Published on October 26th, 2021 by gavin
A Premiere Performance for Bristol
City of Bristol Brass Band returned to live performance on top form at St George’s Bristol on Sunday 17 October, in an eclectic programme of music featuring the world premiere of composer Laura Shipsey’s Of Far Flung Skies.
Opening with Alan Fernie’s Prismatic Light, this rich and resonant fanfare filled the ambient acoustics of the magnificent and recently refurbished venue, followed by Ben Hollings’ beautiful First Light, highlighted by the mellow tones of principal cornet and band chairman Steve Ellis. Upping the pace, CoBBB moved into brass band jazz formation with a semi-circle array of cornets framing the lower brass for an arrangement by Klaas van der Woude of Duke Ellington’s I’m Beginning to See the Light. This ‘light’ theme – so apt for our time – closed with Peter Graham’s Shine as the Light, the hymn tune at the end reverberating wonderfully through the wooden seats of the hall.
Bristol composer David Bedford’s Requiem was a poignant rendition of a tragic story, with angry repetitive lines against resonant chords and evocative percussion. The band’s incoming MD Craig Roberts, finished this first half with the brilliantly acted out Berne Patrol by Elgar Howarth (reminiscent of Haydn’s Farewell Symphony!), with members of the band taking their leave from the stage and leaving only the soprano cornet then percussion, ensuring the band were safely first at the bar.
The second half of the concert was conducted by CoBBB outgoing MD Bristol born Ian Holmes, who is looking forward to continuing his 20 year association with the band.
The world premiere of Of Far Flung Skies by Laura Shipsey has been a special partnership in the making since 2019, and delayed by the pandemic. Adopt a Composer is an initiative run by Making Music in partnership with Sound and Music, funded by PRS Foundation and the Philip and Dorothy Green Music Trust; it enables composers to be partnered with an ensemble for a year through an extensive application process, culminating in a premiere performance, a recording and a possible BBC radio broadcast. This is Laura’s first piece for brass band and she shared her thoughts on the process saying: ‘Working with the City of Bristol Brass Band through Making Music’s Adopt a Composer scheme has been a real privilege, and an adventure into a totally new sound world for me. Huge thanks to everyone involved for their commitment to new music and taking on the challenge with great enthusiasm and skill!’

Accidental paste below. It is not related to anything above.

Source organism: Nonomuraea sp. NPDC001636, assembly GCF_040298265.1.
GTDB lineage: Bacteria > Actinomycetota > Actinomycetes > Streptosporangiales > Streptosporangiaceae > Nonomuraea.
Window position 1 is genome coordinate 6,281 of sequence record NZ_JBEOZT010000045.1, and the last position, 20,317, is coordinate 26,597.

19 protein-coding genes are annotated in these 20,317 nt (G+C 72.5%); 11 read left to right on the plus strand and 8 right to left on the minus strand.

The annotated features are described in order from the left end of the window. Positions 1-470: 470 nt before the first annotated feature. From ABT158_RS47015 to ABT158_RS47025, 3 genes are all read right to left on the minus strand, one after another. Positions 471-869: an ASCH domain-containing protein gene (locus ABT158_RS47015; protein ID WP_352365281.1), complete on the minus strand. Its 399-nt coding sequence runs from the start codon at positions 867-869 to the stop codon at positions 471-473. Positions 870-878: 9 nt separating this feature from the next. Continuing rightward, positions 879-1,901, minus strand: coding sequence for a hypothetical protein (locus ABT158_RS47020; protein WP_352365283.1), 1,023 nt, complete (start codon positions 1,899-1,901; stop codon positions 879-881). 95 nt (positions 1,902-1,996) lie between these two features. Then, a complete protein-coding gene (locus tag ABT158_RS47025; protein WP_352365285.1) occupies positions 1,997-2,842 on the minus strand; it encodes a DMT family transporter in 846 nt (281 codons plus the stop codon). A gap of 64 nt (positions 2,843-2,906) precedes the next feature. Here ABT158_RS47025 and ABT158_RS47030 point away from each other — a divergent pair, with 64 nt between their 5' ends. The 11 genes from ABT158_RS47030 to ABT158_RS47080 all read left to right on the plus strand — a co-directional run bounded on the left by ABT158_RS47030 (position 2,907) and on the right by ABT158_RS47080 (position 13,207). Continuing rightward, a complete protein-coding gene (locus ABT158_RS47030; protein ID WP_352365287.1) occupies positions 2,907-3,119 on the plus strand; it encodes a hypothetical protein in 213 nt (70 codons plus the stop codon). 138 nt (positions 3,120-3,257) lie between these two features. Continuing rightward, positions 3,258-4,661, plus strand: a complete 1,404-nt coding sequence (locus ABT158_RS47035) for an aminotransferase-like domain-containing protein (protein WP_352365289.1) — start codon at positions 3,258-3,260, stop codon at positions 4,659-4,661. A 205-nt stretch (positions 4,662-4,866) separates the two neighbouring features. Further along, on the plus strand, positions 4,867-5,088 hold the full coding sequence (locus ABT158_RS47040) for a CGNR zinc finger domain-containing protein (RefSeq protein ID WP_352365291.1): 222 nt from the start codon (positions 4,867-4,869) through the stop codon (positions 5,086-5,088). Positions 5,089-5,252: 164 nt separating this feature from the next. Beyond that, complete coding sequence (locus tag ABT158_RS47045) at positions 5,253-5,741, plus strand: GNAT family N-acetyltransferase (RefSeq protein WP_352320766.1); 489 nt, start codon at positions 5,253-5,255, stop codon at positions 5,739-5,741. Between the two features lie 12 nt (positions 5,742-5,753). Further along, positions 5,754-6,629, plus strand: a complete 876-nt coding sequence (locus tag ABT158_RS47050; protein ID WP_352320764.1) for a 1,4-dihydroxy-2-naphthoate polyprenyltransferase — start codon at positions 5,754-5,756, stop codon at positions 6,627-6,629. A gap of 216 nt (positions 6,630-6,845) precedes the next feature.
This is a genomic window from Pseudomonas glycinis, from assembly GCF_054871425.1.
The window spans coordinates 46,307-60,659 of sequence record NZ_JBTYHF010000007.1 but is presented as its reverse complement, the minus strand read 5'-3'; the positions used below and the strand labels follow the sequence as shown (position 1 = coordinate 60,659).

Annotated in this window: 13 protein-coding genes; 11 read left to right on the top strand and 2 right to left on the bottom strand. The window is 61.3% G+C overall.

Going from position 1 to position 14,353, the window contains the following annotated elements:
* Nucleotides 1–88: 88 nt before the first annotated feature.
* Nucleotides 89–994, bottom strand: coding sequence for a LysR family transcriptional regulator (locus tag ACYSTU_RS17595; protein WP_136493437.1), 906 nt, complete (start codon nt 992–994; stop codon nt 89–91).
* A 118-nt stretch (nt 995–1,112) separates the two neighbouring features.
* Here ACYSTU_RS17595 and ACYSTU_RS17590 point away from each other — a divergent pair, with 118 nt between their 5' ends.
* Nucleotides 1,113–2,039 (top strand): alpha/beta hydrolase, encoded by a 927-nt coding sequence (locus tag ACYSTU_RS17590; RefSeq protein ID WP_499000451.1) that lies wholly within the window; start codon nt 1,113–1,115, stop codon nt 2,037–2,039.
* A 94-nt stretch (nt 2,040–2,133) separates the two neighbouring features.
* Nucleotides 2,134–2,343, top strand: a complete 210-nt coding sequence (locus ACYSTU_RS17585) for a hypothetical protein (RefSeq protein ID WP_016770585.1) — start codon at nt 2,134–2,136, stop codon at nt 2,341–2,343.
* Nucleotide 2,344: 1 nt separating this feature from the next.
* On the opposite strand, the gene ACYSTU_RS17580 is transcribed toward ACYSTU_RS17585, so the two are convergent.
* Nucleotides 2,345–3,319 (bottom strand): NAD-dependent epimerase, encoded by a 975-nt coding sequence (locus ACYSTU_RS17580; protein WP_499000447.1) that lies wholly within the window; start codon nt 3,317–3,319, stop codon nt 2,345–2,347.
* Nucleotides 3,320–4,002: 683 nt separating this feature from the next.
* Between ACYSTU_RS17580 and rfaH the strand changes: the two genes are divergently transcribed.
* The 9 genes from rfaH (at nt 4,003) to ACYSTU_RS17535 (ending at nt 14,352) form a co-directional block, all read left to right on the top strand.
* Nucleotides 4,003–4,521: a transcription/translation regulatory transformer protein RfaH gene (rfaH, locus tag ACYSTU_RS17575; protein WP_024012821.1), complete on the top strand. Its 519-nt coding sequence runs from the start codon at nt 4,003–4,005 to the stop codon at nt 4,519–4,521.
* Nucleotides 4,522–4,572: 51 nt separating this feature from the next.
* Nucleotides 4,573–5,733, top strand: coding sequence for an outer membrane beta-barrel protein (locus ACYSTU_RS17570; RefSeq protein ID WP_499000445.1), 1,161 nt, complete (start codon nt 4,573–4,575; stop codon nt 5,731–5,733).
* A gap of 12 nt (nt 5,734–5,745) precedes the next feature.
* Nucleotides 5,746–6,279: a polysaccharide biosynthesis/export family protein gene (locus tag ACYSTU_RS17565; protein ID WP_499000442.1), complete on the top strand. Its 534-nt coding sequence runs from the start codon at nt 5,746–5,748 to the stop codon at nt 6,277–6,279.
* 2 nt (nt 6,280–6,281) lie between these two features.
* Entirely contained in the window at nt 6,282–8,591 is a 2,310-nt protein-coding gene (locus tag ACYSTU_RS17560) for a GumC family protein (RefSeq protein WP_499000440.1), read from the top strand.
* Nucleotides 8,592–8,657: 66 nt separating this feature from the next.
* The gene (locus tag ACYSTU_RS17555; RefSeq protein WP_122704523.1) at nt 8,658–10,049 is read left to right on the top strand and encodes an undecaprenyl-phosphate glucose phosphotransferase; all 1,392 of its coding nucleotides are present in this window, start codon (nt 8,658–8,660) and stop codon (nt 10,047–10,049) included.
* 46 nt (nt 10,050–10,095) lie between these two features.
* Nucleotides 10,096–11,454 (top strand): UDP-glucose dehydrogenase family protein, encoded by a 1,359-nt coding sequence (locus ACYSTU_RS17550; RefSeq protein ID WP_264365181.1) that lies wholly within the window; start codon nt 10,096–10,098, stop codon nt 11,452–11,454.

Laura introduced her composition with a poignant speech, touching on the joys of live music and the concepts behind the music. Currently studying for a PhD at Cardiff University, she is a violin player and intricate influences of her orchestral background shone through, giving a fresh and evocative approach. Featuring the City of Bristol Learners Band playing from the gallery, the soundscape was awash with effects such as blowing air down the instrument and use of mutes. The haunting ending with its repeated motifs was all the more moving in the context of knowing that the title was inspired by a lone gold star in the roof of St Georges, where a bomb fell during WW2. More of Laura’s music for brass band in the future would certainly be very welcome.
A change of mood presented I Wish I Knew How It Would Feel To Be Free arranged by Alan Fernie, the joy in the room was palpable during the clapping section, with a most spectacular note at the end from the band’s sop player. In contrast, Roy Newsome’s arrangement of Handel Parker’s Deep Harmony provided a more sonorous soundscape followed by the rousing sounds of Michael Korb and Ulrich Roever’s Highland Cathedral arranged by David Lancaster featuring flugel horn soloist Zoe Brittlebank. This long time partnership between band and conductor was apparent in a light hearted atmosphere culminating with Derek Broadbent’s arrangement of the Floral Dance.
The accomplished performance of Of Far Flung Skies by City of Bristol Band within a brilliantly thought out and presented diverse programme, demonstrated just how much potential there is for brass bands to successfully reach out to new opportunities and listeners. It was an ambitious but hugely successful and top quality venture, with a palpable pleasure at being live on stage again radiating to a very appreciative audience.